10.15.10

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Microsoft Uses GNU/Linux for DNS, But Still Stuck at Beginners’ Level

Posted in Microsoft, Security, Windows at 7:36 am by Dr. Roy Schestowitz

“In Ballmer’s naively managerial mind-set, if Wood said it would take two months, then in reality it could be done in one—if only people would get fired up.”

Barbarians Led by Bill Gates, a book composed
by the daughter of Microsoft’s PR mogul

Summary: Microsoft DNS servers are said to be attacking other servers and Microsoft ignores the problem for weeks; Microsoft partners are accused of using DNS to harm and defame critics too; the MSBBC provides some more perception management by giving Microsoft a platform

It’s happening again. Microsoft reveals to the world that even Microsoft can’t help using GNU/Linux [1, 2, 3, 4, 5, 6]. It’s just too awesome to avoid!

Unfortunately for Microsoft, it clearly lacks the skills to operate Free software. There’s no in-house talent and internal operations are moreover outsourced/off-shored to Infosys where wages are lower. So anyway, what’s it all about? Microsoft uses Linux for DNS and avoids its own ‘solutions’. We have already given many links on security flaws in Microsoft's DNS implementation and Windows zombies with resultant DNS downtimes. Microsoft is now trying Linux and it allegedly misconfigured the servers, which obviously get hijacked as a result. [via]

For the past three weeks, internet addresses belonging to Microsoft have been used to route traffic to more than 1,000 fraudulent websites maintained by a notorious group of Russian criminals, publicly accessible internet data indicates.

The 1,025 unique websites — which include seizemed.com, yourrulers.com, and crashcoursecomputing.com — push Viagra, Human Growth Hormone, and other pharmaceuticals though the Canadian Health&Care Mall. They use one of two IP addresses belonging to Microsoft to host their official domain name system servers, search results from Microsoft’s own servers show. The authoritative name servers have been hosted on the Microsoft addresses since at least September 22, according to Ronald F. Guilmette, a researcher who first uncovered the hijacking.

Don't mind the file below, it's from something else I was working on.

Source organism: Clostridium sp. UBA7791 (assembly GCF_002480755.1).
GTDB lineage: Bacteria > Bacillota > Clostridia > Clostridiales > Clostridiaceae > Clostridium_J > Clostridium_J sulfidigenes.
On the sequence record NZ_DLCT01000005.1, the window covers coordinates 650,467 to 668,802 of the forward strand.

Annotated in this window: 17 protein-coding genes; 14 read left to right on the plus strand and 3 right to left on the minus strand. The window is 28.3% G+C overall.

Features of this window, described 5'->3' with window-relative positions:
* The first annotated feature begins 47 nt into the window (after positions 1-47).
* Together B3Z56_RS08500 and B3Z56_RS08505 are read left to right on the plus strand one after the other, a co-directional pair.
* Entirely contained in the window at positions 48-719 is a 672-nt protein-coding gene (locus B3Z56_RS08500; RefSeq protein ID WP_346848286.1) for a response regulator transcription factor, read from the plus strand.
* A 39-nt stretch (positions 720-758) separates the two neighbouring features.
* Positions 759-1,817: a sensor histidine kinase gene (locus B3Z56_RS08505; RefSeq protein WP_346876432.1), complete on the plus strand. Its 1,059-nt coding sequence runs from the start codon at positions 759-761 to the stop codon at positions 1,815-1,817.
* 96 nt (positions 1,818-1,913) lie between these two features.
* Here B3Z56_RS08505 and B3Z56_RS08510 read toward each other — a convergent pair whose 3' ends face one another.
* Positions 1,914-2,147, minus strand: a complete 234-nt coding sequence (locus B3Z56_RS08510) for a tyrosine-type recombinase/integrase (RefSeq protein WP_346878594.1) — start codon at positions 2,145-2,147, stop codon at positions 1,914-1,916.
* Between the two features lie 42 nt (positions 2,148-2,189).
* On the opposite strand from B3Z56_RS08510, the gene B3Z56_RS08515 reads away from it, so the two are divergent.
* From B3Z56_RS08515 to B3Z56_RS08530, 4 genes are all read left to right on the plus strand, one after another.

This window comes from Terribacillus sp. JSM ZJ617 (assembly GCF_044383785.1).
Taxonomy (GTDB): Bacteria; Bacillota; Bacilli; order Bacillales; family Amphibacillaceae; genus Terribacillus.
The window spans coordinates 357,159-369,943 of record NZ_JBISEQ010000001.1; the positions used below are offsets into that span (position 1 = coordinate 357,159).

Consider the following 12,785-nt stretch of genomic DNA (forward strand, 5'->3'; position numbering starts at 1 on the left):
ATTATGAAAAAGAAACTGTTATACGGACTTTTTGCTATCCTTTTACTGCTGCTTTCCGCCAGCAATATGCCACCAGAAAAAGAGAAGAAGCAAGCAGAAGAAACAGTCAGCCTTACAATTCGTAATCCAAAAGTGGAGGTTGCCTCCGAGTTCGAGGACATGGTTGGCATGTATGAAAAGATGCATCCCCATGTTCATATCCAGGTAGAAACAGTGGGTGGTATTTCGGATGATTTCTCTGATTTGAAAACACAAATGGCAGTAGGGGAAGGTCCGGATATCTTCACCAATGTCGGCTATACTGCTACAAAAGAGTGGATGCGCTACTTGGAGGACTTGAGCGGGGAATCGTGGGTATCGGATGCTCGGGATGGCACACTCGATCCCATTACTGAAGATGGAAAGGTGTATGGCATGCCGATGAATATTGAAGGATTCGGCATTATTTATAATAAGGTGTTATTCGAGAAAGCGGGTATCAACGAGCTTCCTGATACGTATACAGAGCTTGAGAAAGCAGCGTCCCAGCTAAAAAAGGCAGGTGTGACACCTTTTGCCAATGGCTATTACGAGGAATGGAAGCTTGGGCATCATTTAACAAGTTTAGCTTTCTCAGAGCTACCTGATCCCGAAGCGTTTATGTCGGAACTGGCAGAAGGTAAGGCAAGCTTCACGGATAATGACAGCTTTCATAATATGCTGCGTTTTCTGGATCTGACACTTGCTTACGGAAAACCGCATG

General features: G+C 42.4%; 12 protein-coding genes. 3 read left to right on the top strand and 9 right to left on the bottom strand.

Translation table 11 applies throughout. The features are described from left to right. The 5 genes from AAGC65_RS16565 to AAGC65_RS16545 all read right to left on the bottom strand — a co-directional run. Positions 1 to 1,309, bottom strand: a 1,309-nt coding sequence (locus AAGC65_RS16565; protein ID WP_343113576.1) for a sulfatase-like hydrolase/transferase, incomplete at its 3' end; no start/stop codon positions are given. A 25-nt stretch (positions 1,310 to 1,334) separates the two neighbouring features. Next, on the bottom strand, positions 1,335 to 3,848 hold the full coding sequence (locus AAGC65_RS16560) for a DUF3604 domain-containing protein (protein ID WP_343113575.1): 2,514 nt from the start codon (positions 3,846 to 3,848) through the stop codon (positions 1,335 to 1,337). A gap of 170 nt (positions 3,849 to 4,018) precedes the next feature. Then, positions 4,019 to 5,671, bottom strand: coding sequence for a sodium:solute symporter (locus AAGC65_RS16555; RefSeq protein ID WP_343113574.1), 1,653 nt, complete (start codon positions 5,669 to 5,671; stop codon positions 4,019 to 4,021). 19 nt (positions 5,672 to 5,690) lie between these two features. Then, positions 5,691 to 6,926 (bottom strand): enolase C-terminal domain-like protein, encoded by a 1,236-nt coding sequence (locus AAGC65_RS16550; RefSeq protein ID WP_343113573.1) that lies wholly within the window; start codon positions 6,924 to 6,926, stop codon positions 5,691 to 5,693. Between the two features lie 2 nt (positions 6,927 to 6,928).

Two days ago it was confirmed:

According to network security researcher Ronald F. Guilmette, the Microsoft IP addresses had been used to host the websites’ authoritative name servers since at least September 22. El Reg ran the data he supplied by experts in DNS and botnet take-downs, and most said it likely indicated that one or more machines on Microsoft’s network had been infected with malware.

About 24 hours after The Reg article ran, security reporter Brian Krebs reported that one of the two Microsoft IPs had been used to coordinate a massive denial-of-service attack against his website, KrebsOnSecurity.com. Shortly after the attacks began on September 23, researchers were able to pinpoint the Microsoft IP and within hours they notified Microsoft of the compromised IPs, the site reported.

Remarkably, the machines weren’t unplugged from Microsoft’s network until Tuesday, almost three weeks later, shortly after The Register article was published. Also notable, according to Krebs, the machines that were compromised were running Linux.

“It’s not very clear why Microsoft failed to properly investigate the report at the time and allowed the abuse to continue on its network for another three weeks,” say other sources and Brian Krebs probably has the most detailed analysis:

The attack on my Web site happened on Sept. 23, roughly 24 hours after I published a story about a criminal online service that brazenly sold stolen credit card numbers for less than $2 each (see: I’ll Take Two MasterCards and a Visa, Please). That story got picked up by BoingBoing, Gizmodo, NPR and a variety of other sites, public attention that no doubt played a part in the near-immediate suspension of that criminal Web site.

At first, it wasn’t clear what was behind the attack, which at one point caused a flood of traffic averaging 2.3 gigabits of junk data per second (see graph above). Not long after the attack ended, I heard from Raymond Dijkxhoorn and Jeff Chan, co-founders of SURBL, which maintains a list of Web sites that have appeared in spam. Chan sent me a message saying he had tracked the attack back to several Internet addresses, including at least one that appeared to be located on Microsoft’s network — 131.107.202.197.